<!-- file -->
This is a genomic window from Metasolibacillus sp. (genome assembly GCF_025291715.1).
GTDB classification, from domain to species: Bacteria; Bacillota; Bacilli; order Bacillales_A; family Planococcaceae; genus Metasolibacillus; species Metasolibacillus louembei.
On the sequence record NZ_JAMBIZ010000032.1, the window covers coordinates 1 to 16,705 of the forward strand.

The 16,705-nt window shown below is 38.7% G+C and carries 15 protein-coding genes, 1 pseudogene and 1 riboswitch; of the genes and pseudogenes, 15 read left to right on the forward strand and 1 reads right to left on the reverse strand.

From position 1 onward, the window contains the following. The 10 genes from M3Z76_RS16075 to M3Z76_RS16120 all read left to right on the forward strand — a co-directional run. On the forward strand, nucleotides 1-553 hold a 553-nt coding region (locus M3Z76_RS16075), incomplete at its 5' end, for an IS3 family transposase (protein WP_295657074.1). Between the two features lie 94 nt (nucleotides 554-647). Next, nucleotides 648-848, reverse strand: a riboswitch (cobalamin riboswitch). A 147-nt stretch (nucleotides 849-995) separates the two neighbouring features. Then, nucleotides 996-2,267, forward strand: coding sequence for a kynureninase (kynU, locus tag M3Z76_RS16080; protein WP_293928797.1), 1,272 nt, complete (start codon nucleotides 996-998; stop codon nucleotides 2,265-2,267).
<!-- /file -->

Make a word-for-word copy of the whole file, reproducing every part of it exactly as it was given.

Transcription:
This is a genomic window from Metasolibacillus sp. (genome assembly GCF_025291715.1).
GTDB classification, from domain to species: Bacteria; Bacillota; Bacilli; order Bacillales_A; family Planococcaceae; genus Metasolibacillus; species Metasolibacillus louembei.
On the sequence record NZ_JAMBIZ010000032.1, the window covers coordinates 1 to 16,705 of the forward strand.

The 16,705-nt window shown below is 38.7% G+C and carries 15 protein-coding genes, 1 pseudogene and 1 riboswitch; of the genes and pseudogenes, 15 read left to right on the forward strand and 1 reads right to left on the reverse strand.

From position 1 onward, the window contains the following. The 10 genes from M3Z76_RS16075 to M3Z76_RS16120 all read left to right on the forward strand — a co-directional run. On the forward strand, nucleotides 1-553 hold a 553-nt coding region (locus M3Z76_RS16075), incomplete at its 5' end, for an IS3 family transposase (protein WP_295657074.1). Between the two features lie 94 nt (nucleotides 554-647). Next, nucleotides 648-848, reverse strand: a riboswitch (cobalamin riboswitch). A 147-nt stretch (nucleotides 849-995) separates the two neighbouring features. Then, nucleotides 996-2,267, forward strand: coding sequence for a kynureninase (kynU, locus tag M3Z76_RS16080; protein WP_293928797.1), 1,272 nt, complete (start codon nucleotides 996-998; stop codon nucleotides 2,265-2,267).